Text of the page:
Please join me for a Sunday afternoon workshop on Writing as a Spiritual Practice on March 30 at beautiful Mercy Center in Burlingame, CA.
The blank page…the empty Word document. What to do when the creative juices aren’t flowing, and none of the old tricks work? The two best answers I’ve found are:
1. Start writing anyway.
2. Find some new tricks.
START WRITING COLD AND DUMB
Why start writing before we are “in the Zone,” ready to be brilliant, and feel creativity coursing through our veins? Because sometimes, we just have to do it that way. Writing cold and dumb often primes the pump. That courageous, faith-filled act often lifts us into the Zone.
One of my favorite pieces of advice comes from Sam Barry and Kathi Kamen Goldmark in Write that Book Already (Adams Media, 2010):
“The Zone is a creative state of mind in which the writing flows…You feel connected to your own imagination, ideas flow, synapses connect, and before you know it you have filled the page. New writers make the mistake of thinking they have to feel the Zone before they begin work, when more often it is the other way around. Getting in the Zone comes from the act of writing…Just don’t wait for the imagined, perfect moment…Start writing and the muse will come. Not every time, but keep at it and the muse will come enough for you to get the initial writing done.”
Words to live by, along with Annie Lamott’s admonition to write “shitty first drafts.” We don’t always have to write from inspiration; we can write toward inspiration. Begin. Trust. The magic will come if we do our part and get those keys moving.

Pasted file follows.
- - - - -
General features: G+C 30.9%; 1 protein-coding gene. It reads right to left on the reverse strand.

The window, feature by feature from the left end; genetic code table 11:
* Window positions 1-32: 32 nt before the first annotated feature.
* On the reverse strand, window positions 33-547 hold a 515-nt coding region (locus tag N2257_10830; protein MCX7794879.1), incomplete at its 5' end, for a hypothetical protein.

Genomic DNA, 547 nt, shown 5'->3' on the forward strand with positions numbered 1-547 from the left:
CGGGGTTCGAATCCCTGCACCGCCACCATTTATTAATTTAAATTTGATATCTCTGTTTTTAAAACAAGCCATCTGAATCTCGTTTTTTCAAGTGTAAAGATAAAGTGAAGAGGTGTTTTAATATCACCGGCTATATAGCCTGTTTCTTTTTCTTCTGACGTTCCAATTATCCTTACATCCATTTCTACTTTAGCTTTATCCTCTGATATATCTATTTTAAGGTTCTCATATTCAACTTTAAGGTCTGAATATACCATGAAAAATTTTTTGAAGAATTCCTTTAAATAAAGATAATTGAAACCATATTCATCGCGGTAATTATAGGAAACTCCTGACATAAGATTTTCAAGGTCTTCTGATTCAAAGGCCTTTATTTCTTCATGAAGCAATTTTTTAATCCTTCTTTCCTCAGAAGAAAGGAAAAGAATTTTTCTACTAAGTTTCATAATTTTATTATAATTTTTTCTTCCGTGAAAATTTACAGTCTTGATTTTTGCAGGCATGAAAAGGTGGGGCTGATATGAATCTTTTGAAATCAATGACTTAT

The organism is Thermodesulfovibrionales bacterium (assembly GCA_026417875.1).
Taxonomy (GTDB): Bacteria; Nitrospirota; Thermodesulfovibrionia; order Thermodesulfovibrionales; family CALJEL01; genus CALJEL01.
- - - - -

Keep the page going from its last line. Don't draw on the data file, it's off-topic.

FIND SOME NEW TRICKS
We all have our tricks for getting the juices going and for writing in the Zone, but not all tricks last forever. No problem. We just need to find new ones.
Lighting a votive candle used to work for me, but then I got cats—curious, fearless, very large orange tabby brothers who thought it was the world’s job to stay out of their way, not the other way around. I switched to incense, then to a host of other tricks. I used what worked, and discarded them when they stopped working.
Writing charms, tricks, and juju are everywhere. Some writers jump up and down. Others run around the block. Still others meditate or do yoga. The best tricks are those you make up yourself. Here are a few tricks that actually involve writing:
- Free-writing, as offered by Natalie Goldberg, author of Writing Down the Bones (Shamballah, 2005) and Wild Mind (Bantam, 1990). She suggests letting yourself write off the top of your head without thinking or being specific. Just keep your hand moving. Don’t worry about punctuation, spelling, or grammar. Write bad stuff, but write the truth.
- Morning pages, as offered by Julia Cameron in The Artists Way (Tarcher/Putnam 2002). Every morning, write three pages of whatever comes to mind without any judgment or self-criticism.
- Mind mapping. Begin with one circle that contains your central idea, and free associate out to smaller circles that connect with that idea. Add more circles farther out on the map until a sense of meaning and flow emerges.
Prime the pump, or just jump in the pool. Do whatever works for you. It’s not just writing that’s an inside job; it’s also the process of starting to write, putting your hands on the keyboard and moving your fingers, even before you know what will come out. That’s the real magic.